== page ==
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Colon cancer

New Link Between Colon Cancer and Body Fat Discovered

Tuesday, May 05, 2009 by: Sherry Baker, Health Sciences Editor
Tags: colon cancer, health news, Natural News

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(NewsTarget) We've all heard by now that being overweight carries significant health risks -- including upping the odds you'll have cancer one day. But now a Michigan State University (MSU) scientist has identified a specific connection between colon cancer and body fat.

Jenifer Fenton, an MSU food science and human nutrition researcher with the Michigan Agricultural Experiment Station, discovered the new link between obesity and colon cancer by examining tissue hormones. She and her research team, which included MSU/MAES physiologist Julia Busik and biologist Fay Hansen-Smith of Oakland University in Rochester, Michigan, examined a key hormone called leptin found in fat tissue

A fat cell-derived hormone that helps regulate body energy, leptin is higher in obese individuals. Dr. Fenton's study, just published in the journal Carcinogenesis is the first to demonstrate that leptin, when at high levels, induces precancerous colon cells to produce more of a growth factor. This growth factor, in turn, can increase blood supply to early malignant cells -- and that promotes the growth and spread of cancerous tumors.

"Adipose tissue, or fat, is recognized as a significant risk factor for diabetes and heart disease, but the role of adipose tissue in cancer risk is less understood," Dr. Fenton said in a press statement. "Abdominal fat in particular seems to be associated with the greatest risk for cancer. As your waist-to-hip ratio increases, so does your risk for cancer, especially breast, colon and endometrial cancers." She explained that her research team concentrated on colon cancer because, unlike breast or prostate cancer, colon cancer affects both genders equally.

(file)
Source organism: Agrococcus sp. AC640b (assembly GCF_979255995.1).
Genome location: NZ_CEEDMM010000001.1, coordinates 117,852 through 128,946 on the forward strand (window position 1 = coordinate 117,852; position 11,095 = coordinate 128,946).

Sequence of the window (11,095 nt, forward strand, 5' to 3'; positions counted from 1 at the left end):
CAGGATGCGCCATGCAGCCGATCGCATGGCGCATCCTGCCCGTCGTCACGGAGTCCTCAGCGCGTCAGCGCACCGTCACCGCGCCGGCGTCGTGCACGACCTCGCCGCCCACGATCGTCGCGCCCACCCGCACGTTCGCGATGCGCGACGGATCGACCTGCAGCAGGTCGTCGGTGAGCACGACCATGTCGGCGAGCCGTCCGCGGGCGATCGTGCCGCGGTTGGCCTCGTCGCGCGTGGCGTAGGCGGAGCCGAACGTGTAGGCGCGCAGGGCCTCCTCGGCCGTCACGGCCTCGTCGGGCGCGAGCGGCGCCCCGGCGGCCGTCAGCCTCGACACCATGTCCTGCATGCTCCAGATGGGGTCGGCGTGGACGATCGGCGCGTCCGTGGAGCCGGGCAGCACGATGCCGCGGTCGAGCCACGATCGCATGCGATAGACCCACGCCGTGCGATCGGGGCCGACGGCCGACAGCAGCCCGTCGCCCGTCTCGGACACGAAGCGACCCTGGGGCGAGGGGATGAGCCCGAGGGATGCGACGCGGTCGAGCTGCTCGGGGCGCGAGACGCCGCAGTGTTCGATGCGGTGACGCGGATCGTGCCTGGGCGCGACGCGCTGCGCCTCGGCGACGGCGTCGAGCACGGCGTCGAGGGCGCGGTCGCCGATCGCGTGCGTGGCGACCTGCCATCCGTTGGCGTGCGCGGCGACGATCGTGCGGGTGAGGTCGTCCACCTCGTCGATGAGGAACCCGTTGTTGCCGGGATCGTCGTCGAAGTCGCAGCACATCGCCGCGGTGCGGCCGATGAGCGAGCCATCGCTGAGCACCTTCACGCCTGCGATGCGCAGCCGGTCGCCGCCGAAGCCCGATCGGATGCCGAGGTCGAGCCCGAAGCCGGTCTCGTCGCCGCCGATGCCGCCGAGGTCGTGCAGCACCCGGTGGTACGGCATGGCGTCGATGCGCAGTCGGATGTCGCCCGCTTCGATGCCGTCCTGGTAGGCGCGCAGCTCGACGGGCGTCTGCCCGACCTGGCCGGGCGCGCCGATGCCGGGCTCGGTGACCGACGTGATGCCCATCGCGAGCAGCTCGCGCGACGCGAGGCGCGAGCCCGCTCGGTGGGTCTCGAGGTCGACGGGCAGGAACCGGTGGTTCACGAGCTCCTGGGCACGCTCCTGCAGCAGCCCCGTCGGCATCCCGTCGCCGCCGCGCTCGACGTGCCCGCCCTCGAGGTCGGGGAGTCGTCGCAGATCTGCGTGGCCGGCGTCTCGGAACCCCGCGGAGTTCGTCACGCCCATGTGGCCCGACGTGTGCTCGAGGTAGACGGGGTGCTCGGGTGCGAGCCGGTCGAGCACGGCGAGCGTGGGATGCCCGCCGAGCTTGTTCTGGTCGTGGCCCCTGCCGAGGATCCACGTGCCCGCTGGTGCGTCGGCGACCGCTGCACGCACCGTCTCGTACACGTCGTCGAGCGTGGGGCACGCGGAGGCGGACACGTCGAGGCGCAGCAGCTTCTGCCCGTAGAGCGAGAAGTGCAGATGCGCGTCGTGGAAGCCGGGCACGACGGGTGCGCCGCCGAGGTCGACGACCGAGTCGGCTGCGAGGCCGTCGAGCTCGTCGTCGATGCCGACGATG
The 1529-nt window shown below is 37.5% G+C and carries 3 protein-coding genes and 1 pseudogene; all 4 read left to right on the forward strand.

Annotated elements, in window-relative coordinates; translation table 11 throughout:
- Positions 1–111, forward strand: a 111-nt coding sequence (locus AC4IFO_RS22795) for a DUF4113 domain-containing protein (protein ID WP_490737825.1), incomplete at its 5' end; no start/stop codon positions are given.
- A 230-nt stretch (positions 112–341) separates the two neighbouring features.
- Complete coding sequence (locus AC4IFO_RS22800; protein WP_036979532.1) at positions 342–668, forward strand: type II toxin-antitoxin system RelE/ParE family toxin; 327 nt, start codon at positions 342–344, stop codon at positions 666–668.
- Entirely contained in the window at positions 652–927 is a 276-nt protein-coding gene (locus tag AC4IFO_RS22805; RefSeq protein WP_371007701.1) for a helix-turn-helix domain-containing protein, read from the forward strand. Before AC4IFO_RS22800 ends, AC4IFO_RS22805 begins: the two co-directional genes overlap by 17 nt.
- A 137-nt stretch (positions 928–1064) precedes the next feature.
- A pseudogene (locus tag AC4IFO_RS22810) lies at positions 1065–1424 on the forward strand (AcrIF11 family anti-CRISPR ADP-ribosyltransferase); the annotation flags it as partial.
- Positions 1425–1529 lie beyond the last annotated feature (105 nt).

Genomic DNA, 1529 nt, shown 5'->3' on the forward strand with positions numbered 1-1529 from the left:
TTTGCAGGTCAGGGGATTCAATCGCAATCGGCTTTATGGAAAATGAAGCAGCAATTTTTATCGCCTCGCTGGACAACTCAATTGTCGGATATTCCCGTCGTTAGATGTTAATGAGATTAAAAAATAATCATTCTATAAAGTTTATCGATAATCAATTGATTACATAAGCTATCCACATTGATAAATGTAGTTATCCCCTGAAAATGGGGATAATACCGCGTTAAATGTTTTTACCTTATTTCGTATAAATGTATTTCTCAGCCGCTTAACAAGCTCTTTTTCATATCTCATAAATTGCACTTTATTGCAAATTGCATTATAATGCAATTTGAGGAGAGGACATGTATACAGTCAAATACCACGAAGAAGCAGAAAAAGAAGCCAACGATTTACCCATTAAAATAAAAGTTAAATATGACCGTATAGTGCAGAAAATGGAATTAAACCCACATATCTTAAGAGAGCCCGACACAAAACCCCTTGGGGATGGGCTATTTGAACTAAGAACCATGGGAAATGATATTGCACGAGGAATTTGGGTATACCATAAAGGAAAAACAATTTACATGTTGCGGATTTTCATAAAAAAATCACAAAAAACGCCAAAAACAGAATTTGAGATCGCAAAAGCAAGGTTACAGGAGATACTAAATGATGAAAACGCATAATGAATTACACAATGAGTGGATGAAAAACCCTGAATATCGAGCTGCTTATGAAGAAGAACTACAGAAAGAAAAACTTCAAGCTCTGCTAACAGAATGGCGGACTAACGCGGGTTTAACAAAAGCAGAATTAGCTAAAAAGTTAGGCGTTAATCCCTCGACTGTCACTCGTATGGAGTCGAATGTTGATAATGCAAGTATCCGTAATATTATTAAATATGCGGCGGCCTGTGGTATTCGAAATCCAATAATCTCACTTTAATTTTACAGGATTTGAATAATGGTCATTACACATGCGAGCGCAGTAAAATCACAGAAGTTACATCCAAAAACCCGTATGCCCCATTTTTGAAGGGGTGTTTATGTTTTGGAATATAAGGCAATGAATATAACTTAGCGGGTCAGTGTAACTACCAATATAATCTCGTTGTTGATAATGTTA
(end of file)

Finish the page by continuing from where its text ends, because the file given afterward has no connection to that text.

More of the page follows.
According to the American Cancer Society, approximately 149,000 Americans will be diagnosed with colon cancer and 50,000 will die from the disease in 2009. By understanding the active signals and mechanisms involved in the development of this often deadly cancer, the door opens to ways to prevent or interrupt the progression of this disease. The new study's findings should be a reminder that one way to take charge of your health in order to avoid cancer is to get weight under control.

"The impact of obesity and cancer are a priority for the health of the nation," Dr. Fenton said in the media statement. "Although weight loss is the ideal prevention strategy for reducing obesity as a risk factor for colon cancer, 95 percent of all people who lose weight will gain it back -- and often more -- within a year, so behavior modification as a prevention strategy is difficult and challenging. For this reason, continuing research also will include the identification of dietary compounds that may prevent or reduce colon cancer risk associated with obesity in the absence of weight loss."

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About the author

Sherry Baker is a widely published writer whose work has appeared in Newsweek, Health, the Atlanta Journal and Constitution, Yoga Journal, Optometry, Atlanta, Arthritis Today, Natural Healing Newsletter, OMNI, UCLA's "Healthy Years" newsletter, Mount Sinai School of Medicine's "Focus on Health Aging" newsletter, the Cleveland Clinic's "Men's Health Advisor" newsletter and many others.

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